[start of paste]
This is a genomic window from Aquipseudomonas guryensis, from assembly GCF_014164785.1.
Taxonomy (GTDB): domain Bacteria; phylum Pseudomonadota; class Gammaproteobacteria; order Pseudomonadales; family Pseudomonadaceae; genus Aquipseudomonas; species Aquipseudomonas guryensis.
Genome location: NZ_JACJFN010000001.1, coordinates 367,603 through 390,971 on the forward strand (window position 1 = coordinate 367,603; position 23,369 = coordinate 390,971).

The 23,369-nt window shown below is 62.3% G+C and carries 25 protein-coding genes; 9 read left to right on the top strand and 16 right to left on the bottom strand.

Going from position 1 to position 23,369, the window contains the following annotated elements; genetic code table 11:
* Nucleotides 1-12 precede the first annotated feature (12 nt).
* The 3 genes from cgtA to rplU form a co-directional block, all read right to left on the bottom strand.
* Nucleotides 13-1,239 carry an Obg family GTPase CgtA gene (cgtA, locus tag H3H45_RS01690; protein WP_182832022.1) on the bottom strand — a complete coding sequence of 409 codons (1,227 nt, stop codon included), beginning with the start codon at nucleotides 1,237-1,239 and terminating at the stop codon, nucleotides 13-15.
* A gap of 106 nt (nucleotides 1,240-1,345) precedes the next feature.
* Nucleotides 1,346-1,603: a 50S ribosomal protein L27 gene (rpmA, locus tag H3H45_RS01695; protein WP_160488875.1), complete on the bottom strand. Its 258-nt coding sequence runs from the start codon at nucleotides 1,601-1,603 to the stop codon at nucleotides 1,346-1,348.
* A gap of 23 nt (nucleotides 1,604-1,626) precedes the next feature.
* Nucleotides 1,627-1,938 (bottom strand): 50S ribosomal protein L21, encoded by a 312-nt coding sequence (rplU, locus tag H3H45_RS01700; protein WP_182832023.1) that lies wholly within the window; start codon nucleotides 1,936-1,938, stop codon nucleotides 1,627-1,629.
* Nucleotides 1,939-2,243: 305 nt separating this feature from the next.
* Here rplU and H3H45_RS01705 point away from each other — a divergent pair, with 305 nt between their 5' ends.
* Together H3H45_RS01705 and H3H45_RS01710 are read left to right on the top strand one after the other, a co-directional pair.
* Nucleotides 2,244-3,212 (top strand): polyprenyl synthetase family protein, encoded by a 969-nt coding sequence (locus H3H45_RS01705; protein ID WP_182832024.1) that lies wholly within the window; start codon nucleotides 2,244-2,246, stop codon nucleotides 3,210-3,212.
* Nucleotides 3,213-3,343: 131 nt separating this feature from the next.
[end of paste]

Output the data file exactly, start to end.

This is a genomic window from Aquipseudomonas guryensis, from assembly GCF_014164785.1.
Taxonomy (GTDB): domain Bacteria; phylum Pseudomonadota; class Gammaproteobacteria; order Pseudomonadales; family Pseudomonadaceae; genus Aquipseudomonas; species Aquipseudomonas guryensis.
Genome location: NZ_JACJFN010000001.1, coordinates 367,603 through 390,971 on the forward strand (window position 1 = coordinate 367,603; position 23,369 = coordinate 390,971).

The 23,369-nt window shown below is 62.3% G+C and carries 25 protein-coding genes; 9 read left to right on the top strand and 16 right to left on the bottom strand.

Going from position 1 to position 23,369, the window contains the following annotated elements; genetic code table 11:
* Nucleotides 1-12 precede the first annotated feature (12 nt).
* The 3 genes from cgtA to rplU form a co-directional block, all read right to left on the bottom strand.
* Nucleotides 13-1,239 carry an Obg family GTPase CgtA gene (cgtA, locus tag H3H45_RS01690; protein WP_182832022.1) on the bottom strand — a complete coding sequence of 409 codons (1,227 nt, stop codon included), beginning with the start codon at nucleotides 1,237-1,239 and terminating at the stop codon, nucleotides 13-15.
* A gap of 106 nt (nucleotides 1,240-1,345) precedes the next feature.
* Nucleotides 1,346-1,603: a 50S ribosomal protein L27 gene (rpmA, locus tag H3H45_RS01695; protein WP_160488875.1), complete on the bottom strand. Its 258-nt coding sequence runs from the start codon at nucleotides 1,601-1,603 to the stop codon at nucleotides 1,346-1,348.
* A gap of 23 nt (nucleotides 1,604-1,626) precedes the next feature.
* Nucleotides 1,627-1,938 (bottom strand): 50S ribosomal protein L21, encoded by a 312-nt coding sequence (rplU, locus tag H3H45_RS01700; protein WP_182832023.1) that lies wholly within the window; start codon nucleotides 1,936-1,938, stop codon nucleotides 1,627-1,629.
* Nucleotides 1,939-2,243: 305 nt separating this feature from the next.
* Here rplU and H3H45_RS01705 point away from each other — a divergent pair, with 305 nt between their 5' ends.
* Together H3H45_RS01705 and H3H45_RS01710 are read left to right on the top strand one after the other, a co-directional pair.
* Nucleotides 2,244-3,212 (top strand): polyprenyl synthetase family protein, encoded by a 969-nt coding sequence (locus H3H45_RS01705; protein ID WP_182832024.1) that lies wholly within the window; start codon nucleotides 2,244-2,246, stop codon nucleotides 3,210-3,212.
* Nucleotides 3,213-3,343: 131 nt separating this feature from the next.